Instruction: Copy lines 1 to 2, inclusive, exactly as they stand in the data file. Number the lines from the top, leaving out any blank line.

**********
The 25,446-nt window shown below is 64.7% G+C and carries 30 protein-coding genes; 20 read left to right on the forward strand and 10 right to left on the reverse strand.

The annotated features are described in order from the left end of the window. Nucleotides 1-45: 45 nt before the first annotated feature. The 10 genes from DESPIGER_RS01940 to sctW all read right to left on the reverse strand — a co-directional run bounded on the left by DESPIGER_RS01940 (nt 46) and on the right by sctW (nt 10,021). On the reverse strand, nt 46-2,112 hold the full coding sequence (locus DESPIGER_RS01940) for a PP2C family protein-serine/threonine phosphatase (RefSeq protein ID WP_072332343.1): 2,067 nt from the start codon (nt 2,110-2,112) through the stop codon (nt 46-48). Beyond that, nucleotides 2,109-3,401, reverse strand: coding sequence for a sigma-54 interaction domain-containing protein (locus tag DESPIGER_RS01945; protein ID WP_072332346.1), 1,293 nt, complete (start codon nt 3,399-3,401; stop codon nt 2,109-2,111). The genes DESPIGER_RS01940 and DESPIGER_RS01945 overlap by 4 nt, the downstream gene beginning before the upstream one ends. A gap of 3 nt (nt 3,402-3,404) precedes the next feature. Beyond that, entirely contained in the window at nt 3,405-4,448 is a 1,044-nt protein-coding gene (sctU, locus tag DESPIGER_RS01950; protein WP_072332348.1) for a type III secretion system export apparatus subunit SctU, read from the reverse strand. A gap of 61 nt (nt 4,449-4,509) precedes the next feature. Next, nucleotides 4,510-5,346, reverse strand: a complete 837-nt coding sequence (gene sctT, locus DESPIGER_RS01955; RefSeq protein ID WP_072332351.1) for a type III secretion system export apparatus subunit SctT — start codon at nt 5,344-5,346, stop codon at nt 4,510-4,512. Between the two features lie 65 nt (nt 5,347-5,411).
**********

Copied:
The 25,446-nt window shown below is 64.7% G+C and carries 30 protein-coding genes; 20 read left to right on the forward strand and 10 right to left on the reverse strand.

The annotated features are described in order from the left end of the window. Nucleotides 1-45: 45 nt before the first annotated feature. The 10 genes from DESPIGER_RS01940 to sctW all read right to left on the reverse strand — a co-directional run bounded on the left by DESPIGER_RS01940 (nt 46) and on the right by sctW (nt 10,021). On the reverse strand, nt 46-2,112 hold the full coding sequence (locus DESPIGER_RS01940) for a PP2C family protein-serine/threonine phosphatase (RefSeq protein ID WP_072332343.1): 2,067 nt from the start codon (nt 2,110-2,112) through the stop codon (nt 46-48). Beyond that, nucleotides 2,109-3,401, reverse strand: coding sequence for a sigma-54 interaction domain-containing protein (locus tag DESPIGER_RS01945; protein ID WP_072332346.1), 1,293 nt, complete (start codon nt 3,399-3,401; stop codon nt 2,109-2,111). The genes DESPIGER_RS01940 and DESPIGER_RS01945 overlap by 4 nt, the downstream gene beginning before the upstream one ends. A gap of 3 nt (nt 3,402-3,404) precedes the next feature. Beyond that, entirely contained in the window at nt 3,405-4,448 is a 1,044-nt protein-coding gene (sctU, locus tag DESPIGER_RS01950; protein WP_072332348.1) for a type III secretion system export apparatus subunit SctU, read from the reverse strand. A gap of 61 nt (nt 4,449-4,509) precedes the next feature. Next, nucleotides 4,510-5,346, reverse strand: a complete 837-nt coding sequence (gene sctT, locus DESPIGER_RS01955; RefSeq protein ID WP_072332351.1) for a type III secretion system export apparatus subunit SctT — start codon at nt 5,344-5,346, stop codon at nt 4,510-4,512. Between the two features lie 65 nt (nt 5,347-5,411).